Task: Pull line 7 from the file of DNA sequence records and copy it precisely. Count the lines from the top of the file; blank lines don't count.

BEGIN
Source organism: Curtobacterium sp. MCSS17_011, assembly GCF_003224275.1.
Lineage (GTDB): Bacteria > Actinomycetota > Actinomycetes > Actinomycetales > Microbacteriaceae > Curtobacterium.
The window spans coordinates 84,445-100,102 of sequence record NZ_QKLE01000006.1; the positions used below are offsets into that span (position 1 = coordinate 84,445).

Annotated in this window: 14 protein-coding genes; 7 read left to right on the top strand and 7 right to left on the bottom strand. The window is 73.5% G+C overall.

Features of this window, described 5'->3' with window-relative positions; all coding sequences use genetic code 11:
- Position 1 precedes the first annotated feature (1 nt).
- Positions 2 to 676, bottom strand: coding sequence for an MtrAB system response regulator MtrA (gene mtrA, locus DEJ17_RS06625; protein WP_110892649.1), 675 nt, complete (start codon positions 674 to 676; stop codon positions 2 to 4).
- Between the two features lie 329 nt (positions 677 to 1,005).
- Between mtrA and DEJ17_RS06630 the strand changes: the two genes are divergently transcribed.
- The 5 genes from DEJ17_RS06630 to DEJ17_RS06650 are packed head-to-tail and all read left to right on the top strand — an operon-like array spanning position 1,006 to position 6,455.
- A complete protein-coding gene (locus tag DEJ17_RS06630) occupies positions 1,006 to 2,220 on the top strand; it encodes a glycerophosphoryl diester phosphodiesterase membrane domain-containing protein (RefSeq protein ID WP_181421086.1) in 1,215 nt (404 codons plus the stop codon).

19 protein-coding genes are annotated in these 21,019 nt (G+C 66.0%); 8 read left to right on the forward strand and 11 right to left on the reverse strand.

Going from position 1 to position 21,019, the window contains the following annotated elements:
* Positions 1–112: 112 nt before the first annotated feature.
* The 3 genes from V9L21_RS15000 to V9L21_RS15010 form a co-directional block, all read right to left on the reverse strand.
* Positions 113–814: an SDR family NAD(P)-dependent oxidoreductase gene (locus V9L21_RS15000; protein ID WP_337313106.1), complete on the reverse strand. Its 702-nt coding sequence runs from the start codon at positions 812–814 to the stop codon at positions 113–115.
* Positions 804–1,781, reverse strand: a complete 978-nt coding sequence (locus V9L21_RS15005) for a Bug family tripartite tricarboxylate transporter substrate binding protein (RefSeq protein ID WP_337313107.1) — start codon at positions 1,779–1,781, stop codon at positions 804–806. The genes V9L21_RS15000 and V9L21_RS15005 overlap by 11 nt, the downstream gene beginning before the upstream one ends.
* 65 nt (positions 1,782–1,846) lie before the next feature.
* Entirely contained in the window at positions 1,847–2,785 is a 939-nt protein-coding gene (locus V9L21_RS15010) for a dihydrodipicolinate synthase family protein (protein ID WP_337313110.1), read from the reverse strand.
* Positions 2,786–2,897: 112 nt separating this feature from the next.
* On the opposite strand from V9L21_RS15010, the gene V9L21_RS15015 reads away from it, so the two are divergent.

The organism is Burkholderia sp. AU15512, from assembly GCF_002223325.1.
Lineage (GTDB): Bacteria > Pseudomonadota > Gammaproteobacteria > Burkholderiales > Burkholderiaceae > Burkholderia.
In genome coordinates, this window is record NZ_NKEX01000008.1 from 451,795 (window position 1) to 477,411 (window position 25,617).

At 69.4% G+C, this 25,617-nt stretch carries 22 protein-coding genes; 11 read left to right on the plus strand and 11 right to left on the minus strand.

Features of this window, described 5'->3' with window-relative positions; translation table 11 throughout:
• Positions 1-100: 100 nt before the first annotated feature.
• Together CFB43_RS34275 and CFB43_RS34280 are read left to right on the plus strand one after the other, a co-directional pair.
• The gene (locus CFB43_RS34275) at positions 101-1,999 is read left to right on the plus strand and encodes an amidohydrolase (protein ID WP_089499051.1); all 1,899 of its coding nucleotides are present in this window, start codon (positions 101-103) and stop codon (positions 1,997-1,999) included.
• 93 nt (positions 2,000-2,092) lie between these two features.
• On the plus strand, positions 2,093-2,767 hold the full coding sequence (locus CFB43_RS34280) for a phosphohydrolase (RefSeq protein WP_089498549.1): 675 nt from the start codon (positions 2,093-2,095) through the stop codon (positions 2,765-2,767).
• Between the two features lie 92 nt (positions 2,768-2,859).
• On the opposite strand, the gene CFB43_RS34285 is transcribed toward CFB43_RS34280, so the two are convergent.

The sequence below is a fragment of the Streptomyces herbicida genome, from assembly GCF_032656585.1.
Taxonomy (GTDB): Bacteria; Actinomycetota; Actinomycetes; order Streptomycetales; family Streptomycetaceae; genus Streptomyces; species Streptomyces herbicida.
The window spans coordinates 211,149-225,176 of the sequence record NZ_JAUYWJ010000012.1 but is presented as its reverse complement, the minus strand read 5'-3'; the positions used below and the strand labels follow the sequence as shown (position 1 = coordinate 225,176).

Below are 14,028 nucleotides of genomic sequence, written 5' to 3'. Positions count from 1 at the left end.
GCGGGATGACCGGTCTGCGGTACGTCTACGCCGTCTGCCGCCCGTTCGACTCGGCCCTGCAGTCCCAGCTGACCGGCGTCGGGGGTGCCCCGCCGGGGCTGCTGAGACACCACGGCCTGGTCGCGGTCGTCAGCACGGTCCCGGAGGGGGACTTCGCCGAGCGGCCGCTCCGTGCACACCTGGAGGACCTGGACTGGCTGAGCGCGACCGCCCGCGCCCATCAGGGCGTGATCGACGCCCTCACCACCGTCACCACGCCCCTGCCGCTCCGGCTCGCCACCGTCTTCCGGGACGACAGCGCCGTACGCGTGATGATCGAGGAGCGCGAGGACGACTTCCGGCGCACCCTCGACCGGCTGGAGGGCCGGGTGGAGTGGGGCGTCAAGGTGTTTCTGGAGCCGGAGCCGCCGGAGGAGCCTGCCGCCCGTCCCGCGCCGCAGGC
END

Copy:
- Positions 2 to 676, bottom strand: coding sequence for an MtrAB system response regulator MtrA (gene mtrA, locus DEJ17_RS06625; protein WP_110892649.1), 675 nt, complete (start codon positions 674 to 676; stop codon positions 2 to 4).